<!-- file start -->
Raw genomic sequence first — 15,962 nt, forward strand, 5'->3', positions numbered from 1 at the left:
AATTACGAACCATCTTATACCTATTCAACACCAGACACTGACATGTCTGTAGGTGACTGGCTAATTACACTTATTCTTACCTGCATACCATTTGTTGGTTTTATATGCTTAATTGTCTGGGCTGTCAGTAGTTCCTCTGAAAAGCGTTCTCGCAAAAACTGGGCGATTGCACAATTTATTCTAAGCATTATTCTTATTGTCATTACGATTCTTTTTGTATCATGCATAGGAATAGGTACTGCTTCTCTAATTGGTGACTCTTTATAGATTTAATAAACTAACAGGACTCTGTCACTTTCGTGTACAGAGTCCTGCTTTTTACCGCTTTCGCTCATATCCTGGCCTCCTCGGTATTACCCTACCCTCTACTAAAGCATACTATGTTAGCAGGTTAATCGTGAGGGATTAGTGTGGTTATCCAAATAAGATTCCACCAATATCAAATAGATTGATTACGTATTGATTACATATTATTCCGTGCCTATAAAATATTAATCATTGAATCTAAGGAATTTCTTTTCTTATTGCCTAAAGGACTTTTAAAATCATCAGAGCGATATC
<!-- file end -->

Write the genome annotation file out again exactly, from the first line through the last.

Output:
Raw genomic sequence first — 15,962 nt, forward strand, 5'->3', positions numbered from 1 at the left:
AATTACGAACCATCTTATACCTATTCAACACCAGACACTGACATGTCTGTAGGTGACTGGCTAATTACACTTATTCTTACCTGCATACCATTTGTTGGTTTTATATGCTTAATTGTCTGGGCTGTCAGTAGTTCCTCTGAAAAGCGTTCTCGCAAAAACTGGGCGATTGCACAATTTATTCTAAGCATTATTCTTATTGTCATTACGATTCTTTTTGTATCATGCATAGGAATAGGTACTGCTTCTCTAATTGGTGACTCTTTATAGATTTAATAAACTAACAGGACTCTGTCACTTTCGTGTACAGAGTCCTGCTTTTTACCGCTTTCGCTCATATCCTGGCCTCCTCGGTATTACCCTACCCTCTACTAAAGCATACTATGTTAGCAGGTTAATCGTGAGGGATTAGTGTGGTTATCCAAATAAGATTCCACCAATATCAAATAGATTGATTACGTATTGATTACATATTATTCCGTGCCTATAAAATATTAATCATTGAATCTAAGGAATTTCTTTTCTTATTGCCTAAAGGACTTTTAAAATCATCAGAGCGATATC